Writing Has Nothing To Do With Love

E. Ethelbert Miller


In the short story they leave the diner
and walk to her small apartment. Toast
and eggs sleep next to the cold cups
of coffee near two plates.

In the play they never leave the table.
They keep interrupting each other
like hands touching too much too fast.
She said there were parts of her that
were hungry and confused.

In the novel he never explains
how he feels about her. It’s complicated.
There are other characters.
He has a wife.

In the poem each line ends with fucking.
Every stanza is a room. She unlocks
the door to her apartment- the size of
a sonnet.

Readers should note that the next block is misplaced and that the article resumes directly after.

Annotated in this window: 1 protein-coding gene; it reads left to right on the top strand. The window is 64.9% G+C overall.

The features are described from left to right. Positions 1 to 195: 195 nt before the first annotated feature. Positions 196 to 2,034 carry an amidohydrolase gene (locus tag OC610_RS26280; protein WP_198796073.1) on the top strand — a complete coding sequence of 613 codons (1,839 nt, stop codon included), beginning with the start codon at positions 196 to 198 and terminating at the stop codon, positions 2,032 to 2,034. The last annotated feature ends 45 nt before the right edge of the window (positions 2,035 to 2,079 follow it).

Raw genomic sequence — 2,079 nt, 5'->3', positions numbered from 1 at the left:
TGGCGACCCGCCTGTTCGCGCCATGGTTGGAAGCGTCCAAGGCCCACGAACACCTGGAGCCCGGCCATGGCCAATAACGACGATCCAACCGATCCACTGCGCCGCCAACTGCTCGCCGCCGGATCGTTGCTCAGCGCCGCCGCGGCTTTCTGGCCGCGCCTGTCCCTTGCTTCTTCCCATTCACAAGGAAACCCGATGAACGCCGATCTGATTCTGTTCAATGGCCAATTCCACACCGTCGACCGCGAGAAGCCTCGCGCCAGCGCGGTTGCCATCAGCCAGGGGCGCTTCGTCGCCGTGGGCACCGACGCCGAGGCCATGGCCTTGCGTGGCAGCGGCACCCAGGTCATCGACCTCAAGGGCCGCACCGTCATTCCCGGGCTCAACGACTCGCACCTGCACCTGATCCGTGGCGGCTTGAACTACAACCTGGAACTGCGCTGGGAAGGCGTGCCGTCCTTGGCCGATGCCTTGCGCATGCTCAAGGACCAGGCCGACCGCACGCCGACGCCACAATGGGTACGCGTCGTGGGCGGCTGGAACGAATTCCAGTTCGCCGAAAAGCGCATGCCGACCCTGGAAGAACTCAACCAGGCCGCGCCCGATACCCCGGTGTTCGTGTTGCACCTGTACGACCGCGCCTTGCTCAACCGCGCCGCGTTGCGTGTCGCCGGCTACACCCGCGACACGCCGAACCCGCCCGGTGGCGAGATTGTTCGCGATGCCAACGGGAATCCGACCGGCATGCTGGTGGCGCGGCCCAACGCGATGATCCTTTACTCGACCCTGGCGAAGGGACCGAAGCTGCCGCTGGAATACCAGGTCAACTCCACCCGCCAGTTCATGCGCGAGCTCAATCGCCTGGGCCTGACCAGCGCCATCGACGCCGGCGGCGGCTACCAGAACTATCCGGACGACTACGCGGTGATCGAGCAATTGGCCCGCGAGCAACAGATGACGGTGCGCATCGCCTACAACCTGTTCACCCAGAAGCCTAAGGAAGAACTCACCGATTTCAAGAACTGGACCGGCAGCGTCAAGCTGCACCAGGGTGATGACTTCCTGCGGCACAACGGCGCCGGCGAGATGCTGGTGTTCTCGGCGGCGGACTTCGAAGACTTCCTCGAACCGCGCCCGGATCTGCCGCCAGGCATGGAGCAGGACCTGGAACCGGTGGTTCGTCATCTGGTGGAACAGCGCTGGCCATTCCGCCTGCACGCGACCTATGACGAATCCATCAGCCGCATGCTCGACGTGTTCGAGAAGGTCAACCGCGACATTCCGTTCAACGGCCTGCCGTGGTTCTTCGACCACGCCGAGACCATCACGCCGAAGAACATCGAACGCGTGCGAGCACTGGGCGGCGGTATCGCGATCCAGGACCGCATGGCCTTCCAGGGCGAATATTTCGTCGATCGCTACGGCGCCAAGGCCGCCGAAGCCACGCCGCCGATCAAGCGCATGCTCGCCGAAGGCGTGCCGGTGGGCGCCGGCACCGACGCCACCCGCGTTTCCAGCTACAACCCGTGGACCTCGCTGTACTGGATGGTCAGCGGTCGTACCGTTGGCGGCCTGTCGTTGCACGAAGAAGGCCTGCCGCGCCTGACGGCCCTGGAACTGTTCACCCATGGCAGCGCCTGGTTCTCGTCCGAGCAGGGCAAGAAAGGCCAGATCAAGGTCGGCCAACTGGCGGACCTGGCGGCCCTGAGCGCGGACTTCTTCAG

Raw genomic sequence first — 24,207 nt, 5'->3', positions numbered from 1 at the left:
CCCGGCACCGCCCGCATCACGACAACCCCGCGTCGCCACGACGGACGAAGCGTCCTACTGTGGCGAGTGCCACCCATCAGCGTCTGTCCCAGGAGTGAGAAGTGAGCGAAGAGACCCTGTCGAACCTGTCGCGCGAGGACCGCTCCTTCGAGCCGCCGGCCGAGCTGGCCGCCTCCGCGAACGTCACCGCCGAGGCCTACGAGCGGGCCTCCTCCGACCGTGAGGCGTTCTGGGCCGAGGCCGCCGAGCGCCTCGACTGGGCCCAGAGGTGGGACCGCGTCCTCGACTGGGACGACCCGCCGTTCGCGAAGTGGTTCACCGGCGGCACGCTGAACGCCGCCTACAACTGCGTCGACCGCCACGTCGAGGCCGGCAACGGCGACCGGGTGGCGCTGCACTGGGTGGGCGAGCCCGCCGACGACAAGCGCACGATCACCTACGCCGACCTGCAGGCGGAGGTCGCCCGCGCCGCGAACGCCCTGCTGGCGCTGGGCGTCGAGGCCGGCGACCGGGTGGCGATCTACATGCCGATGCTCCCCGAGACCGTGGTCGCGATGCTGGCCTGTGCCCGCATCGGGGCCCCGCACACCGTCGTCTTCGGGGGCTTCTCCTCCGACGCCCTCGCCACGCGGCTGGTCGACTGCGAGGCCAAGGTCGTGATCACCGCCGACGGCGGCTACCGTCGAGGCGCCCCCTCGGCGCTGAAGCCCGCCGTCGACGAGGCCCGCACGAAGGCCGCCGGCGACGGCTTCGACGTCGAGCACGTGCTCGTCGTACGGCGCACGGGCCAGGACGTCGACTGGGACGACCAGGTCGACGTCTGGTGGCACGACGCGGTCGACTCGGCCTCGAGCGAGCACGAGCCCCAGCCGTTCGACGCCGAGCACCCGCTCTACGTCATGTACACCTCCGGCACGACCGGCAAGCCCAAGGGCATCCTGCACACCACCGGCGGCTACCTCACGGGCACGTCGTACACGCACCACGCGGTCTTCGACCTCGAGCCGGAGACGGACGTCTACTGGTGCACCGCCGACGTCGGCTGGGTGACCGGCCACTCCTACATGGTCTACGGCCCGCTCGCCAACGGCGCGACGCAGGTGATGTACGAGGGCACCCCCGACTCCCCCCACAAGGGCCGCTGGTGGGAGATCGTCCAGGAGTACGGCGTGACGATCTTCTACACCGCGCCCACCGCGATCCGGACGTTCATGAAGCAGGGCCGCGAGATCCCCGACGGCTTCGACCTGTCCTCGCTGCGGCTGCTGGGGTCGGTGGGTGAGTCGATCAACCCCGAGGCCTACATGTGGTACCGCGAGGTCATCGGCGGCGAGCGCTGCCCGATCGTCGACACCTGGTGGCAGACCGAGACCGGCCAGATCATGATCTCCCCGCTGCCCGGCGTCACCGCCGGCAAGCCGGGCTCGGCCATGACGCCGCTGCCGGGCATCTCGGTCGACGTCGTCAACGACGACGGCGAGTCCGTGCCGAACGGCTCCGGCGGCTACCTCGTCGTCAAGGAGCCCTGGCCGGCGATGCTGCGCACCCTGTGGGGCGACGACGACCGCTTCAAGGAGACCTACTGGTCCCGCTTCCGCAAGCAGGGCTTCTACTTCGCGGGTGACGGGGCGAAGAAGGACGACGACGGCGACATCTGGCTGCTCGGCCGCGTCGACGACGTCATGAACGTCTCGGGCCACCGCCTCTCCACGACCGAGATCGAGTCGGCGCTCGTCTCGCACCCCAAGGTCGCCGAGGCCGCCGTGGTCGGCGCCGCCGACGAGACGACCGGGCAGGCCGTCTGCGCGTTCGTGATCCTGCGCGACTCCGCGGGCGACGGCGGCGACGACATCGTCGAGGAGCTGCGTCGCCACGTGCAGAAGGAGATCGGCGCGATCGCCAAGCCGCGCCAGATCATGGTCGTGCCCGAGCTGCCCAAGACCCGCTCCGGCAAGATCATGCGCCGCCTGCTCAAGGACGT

In the memoir they are married.
He remembers the day he left her
to have breakfast with a friend
who lived in a small apartment.

It was the end of literature and
the beginning of lunch.




E. Ethelbert Miller is a literary activist. He was born in 1950 and grew up in the South Bronx. A graduate of Howard University, he was one of the first students to major in African American Studies. Today he is the board chair of the Institute for Policy Studies, a progressive think tank located in Washington, D.C. Mr. Miller is also the director of the African American Resource Center at Howard University, a position he has held since 1974. The author of several collections of poetry, he has also written two memoirs. Mr. Miller has taught at UNLV, American University, George Mason University, and Emory and Henry College. For several years he was a core faculty member with the Bennington Writing Seminars.



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